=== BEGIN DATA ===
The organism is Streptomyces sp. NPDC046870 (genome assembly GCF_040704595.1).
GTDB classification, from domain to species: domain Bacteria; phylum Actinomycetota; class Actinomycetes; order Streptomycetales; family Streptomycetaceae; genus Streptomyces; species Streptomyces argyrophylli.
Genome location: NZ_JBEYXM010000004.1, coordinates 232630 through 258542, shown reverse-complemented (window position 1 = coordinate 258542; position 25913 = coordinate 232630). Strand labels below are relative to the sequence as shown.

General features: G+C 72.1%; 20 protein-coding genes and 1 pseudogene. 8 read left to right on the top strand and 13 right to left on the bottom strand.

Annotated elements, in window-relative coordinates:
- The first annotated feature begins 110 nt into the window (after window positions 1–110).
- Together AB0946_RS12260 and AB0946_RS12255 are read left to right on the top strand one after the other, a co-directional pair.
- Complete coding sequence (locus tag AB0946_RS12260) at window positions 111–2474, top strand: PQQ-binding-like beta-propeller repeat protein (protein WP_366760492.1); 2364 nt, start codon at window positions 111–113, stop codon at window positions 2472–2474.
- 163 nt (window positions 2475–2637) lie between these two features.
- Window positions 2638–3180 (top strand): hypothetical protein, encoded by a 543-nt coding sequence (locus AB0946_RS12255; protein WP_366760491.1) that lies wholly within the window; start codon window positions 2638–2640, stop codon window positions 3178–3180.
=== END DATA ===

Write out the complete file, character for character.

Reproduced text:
The organism is Streptomyces sp. NPDC046870 (genome assembly GCF_040704595.1).
GTDB classification, from domain to species: domain Bacteria; phylum Actinomycetota; class Actinomycetes; order Streptomycetales; family Streptomycetaceae; genus Streptomyces; species Streptomyces argyrophylli.
Genome location: NZ_JBEYXM010000004.1, coordinates 232630 through 258542, shown reverse-complemented (window position 1 = coordinate 258542; position 25913 = coordinate 232630). Strand labels below are relative to the sequence as shown.

General features: G+C 72.1%; 20 protein-coding genes and 1 pseudogene. 8 read left to right on the top strand and 13 right to left on the bottom strand.

Annotated elements, in window-relative coordinates:
- The first annotated feature begins 110 nt into the window (after window positions 1–110).
- Together AB0946_RS12260 and AB0946_RS12255 are read left to right on the top strand one after the other, a co-directional pair.
- Complete coding sequence (locus tag AB0946_RS12260) at window positions 111–2474, top strand: PQQ-binding-like beta-propeller repeat protein (protein WP_366760492.1); 2364 nt, start codon at window positions 111–113, stop codon at window positions 2472–2474.
- 163 nt (window positions 2475–2637) lie between these two features.
- Window positions 2638–3180 (top strand): hypothetical protein, encoded by a 543-nt coding sequence (locus AB0946_RS12255; protein WP_366760491.1) that lies wholly within the window; start codon window positions 2638–2640, stop codon window positions 3178–3180.